Recently I wrote about DFRNT‘s alias AGC Esquire, a slick eighties-inspired project that called to mind the greatest (and often the most sinister) soundtracks of films like Dune, which were produced at the time, or films like Drive, which came out much later but that encapsulate the decade of decadence and lavish spending.
Since that project, Alex Cowles has returned to his DFRNT alias to produce his trademark blend of dubstep, house, ambient and techno under the umbrella “bass music” category. And boy has he been busy! Not only are we treated to a new EP (‘El Spirito’), but also the LP that spawned it (‘Fading’).
As always, Cowles’ attention to detail is what shines through, minute elements and instruments are painstakingly produced, giving the listener a truly enriched listening experience. ‘Fading’ builds on the dubstep tinged ambiance of his first album (2009′s ‘Metafiction’), adding elements of techno, house and IDM into the mix.
A prime example of this would be the contrast between opening track ‘Silent Witness’ and its successor ‘El Spirito’. The former is an ambient wash of synths that gently glide and crash into one another, only to be followed by a subdued house number that is equal parts Jacques Greene, Add N To (X) and Massive Attack with just the faintest hint of a disco influence. It may not seem much but the juxtaposition for the listener comes off as quite remarkable. Add to that the echoing vocal sample (which sounds remarkably like Kate Bush) and we have ourselves one hell of a dancefloor classic.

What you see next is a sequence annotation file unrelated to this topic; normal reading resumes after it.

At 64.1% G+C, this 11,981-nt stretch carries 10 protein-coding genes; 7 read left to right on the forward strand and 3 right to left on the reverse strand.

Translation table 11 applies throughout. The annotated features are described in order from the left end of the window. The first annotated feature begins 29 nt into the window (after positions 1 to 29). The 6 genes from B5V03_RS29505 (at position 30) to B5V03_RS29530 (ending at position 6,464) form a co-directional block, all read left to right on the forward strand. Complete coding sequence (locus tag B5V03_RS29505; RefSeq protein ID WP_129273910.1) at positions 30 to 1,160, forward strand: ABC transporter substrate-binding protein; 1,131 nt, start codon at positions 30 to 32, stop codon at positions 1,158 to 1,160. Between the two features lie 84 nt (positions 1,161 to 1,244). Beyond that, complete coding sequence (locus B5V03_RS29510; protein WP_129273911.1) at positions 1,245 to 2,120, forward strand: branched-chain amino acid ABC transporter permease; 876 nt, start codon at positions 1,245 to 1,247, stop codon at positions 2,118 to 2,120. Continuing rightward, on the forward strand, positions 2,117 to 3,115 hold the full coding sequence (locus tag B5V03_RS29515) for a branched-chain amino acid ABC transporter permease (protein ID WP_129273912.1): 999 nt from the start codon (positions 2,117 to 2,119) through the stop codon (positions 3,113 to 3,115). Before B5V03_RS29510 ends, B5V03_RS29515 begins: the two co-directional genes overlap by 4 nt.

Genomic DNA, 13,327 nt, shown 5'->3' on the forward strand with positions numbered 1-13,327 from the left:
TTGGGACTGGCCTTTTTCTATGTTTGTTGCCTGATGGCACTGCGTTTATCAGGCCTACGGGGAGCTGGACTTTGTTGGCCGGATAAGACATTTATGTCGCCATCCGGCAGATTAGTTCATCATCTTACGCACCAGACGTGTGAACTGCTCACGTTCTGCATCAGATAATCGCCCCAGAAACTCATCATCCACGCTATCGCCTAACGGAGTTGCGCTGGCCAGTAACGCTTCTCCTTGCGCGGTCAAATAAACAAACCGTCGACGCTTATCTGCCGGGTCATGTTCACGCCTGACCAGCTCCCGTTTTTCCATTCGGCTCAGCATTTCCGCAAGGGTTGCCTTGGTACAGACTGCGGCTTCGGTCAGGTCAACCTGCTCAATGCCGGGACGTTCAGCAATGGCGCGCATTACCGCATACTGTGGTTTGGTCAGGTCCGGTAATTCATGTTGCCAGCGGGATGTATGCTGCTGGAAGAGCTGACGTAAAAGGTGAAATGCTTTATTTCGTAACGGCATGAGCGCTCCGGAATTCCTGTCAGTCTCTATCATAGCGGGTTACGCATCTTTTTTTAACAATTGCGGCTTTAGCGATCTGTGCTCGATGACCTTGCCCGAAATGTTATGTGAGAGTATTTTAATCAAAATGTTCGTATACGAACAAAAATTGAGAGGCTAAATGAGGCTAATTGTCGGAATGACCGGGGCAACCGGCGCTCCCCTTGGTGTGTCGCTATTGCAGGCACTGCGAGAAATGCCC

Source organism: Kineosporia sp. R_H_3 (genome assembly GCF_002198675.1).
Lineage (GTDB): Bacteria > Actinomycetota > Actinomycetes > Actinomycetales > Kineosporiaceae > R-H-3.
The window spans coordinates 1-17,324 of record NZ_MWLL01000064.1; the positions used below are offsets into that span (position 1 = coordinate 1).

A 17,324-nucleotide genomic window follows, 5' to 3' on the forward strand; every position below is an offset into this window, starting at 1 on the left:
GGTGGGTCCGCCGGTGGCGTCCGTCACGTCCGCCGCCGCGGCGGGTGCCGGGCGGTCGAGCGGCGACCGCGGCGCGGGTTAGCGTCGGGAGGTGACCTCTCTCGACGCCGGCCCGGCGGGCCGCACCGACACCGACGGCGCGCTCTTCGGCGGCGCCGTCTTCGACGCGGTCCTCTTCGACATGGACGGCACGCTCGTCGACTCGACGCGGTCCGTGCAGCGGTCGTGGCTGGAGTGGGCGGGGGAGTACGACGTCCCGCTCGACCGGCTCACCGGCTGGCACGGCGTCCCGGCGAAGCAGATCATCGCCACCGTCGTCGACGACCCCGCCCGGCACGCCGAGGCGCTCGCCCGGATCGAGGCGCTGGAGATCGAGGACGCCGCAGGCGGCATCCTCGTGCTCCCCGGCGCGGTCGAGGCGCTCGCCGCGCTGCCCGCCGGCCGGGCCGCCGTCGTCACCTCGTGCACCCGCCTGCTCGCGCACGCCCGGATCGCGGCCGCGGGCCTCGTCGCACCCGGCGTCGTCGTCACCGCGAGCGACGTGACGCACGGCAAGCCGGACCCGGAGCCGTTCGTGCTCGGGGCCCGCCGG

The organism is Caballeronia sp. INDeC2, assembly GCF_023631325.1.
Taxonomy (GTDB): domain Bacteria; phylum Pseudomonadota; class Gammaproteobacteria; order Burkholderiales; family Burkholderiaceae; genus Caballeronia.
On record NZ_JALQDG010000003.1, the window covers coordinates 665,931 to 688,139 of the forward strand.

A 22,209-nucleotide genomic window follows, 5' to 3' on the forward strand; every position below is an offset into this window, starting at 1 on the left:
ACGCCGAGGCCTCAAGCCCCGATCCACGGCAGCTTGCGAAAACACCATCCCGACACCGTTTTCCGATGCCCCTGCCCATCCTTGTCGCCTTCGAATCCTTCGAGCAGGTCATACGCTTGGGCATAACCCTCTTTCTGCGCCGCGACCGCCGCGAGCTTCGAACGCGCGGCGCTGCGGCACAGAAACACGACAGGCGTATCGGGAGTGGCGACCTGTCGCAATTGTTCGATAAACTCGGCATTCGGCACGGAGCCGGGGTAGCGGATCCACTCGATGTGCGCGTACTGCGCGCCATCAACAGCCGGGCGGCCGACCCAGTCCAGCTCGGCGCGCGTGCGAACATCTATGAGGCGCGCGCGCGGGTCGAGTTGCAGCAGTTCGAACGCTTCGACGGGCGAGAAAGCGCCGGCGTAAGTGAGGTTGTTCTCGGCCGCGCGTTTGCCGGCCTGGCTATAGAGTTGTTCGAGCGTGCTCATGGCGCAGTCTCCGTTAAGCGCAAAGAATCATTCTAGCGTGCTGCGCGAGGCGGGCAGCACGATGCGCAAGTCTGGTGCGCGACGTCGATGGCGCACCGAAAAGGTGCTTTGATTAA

The real strength in this record, though, is Cowles’ use of vocal samples. The production, while perfectly executed, is a backdrop. That’s not to diminish what he’s achieved in this record – tracks like ‘Deep Into It’ demonstrate his ability to explore complex layers of melodies without drowning out a simple and arresting vocal arrangement – but it is to say that his music is a means to frame and accentuate the blissful vocal washes that pervade this record.
In short, ‘Fading’, is a shining example of the uplifting edge the downtempo house scene has begun to display. For a while the genre remained somewhat melancholic, minimal, pretentious even. Just recently, however, certain artists have begun to look back to their acid house forefathers for a way to drag the scene out of the doldrums and inject it with some much-needed soul and passion. DFRNT is one of those artists.